Zambito, an archeologist-screenwriter, wrote a screenplay entitled "Black Rainbow". Mr. Zambito sued Paramount Pictures for copyright infringement, claiming that many of the scenes in his screenplay were identical to those in the iconic film "Indiana Jones and the Raider of the Lost Ark".
"Black Rainbow" is an a swashbuckling adventure involving an archeologist is search of treasure in Peru, at least according to Mr. Zambito. The court, however, found Mr. Zambito's screenplay to be "a somber, vulgar script replete with overt sexual scenes, cocaine smuggling and cold-blooded killing." As opposed to Raiders, which is "a tongue-in-cheek, action-packed, Jack Armstrong, all-American adventure story."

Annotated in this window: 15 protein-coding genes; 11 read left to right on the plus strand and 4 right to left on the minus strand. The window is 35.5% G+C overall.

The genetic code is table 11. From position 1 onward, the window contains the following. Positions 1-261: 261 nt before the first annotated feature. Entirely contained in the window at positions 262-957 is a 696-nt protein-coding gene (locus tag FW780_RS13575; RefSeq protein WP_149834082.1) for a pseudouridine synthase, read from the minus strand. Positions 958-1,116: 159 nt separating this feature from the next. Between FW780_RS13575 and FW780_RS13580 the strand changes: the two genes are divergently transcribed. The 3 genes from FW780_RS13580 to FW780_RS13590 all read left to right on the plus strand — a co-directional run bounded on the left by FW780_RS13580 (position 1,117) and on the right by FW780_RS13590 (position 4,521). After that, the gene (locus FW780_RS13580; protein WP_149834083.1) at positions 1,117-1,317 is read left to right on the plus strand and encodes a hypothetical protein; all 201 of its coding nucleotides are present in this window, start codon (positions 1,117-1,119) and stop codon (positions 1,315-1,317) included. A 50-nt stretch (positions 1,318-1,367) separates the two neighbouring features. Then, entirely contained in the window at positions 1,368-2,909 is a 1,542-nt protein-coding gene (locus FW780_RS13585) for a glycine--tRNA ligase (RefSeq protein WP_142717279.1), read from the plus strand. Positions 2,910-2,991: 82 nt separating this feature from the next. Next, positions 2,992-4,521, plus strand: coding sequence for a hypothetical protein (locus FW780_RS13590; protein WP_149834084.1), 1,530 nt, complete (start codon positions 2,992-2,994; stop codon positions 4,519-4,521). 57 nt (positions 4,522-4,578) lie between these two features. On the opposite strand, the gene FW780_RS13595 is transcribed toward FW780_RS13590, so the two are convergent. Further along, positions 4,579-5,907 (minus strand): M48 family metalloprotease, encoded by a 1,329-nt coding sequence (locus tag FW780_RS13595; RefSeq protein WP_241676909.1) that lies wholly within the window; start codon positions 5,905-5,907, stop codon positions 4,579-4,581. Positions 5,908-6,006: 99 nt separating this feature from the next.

Needless to say, he lost.
Why? Because American copyright law does not protect Scenes a Faire. Scenes a Faire basically consist of the details, characters, events or elements of a fictional story that are inherent to the conventional telling of that kind of tale. The similarities between Black Rainbow and Raiders were similarities one would expect to find of any two movies of that genre.
"[T]reasure might be hidden in a cave inhabited by snakes, that fire might be used to repel the snakes that birds might frighten an intruder in the jungle, and that a wary traveler might seek solace in a tavern, all are indispensable elements to the treatment of the "Raiders" theme, and are, as a matter of law, simply too general to be protectable."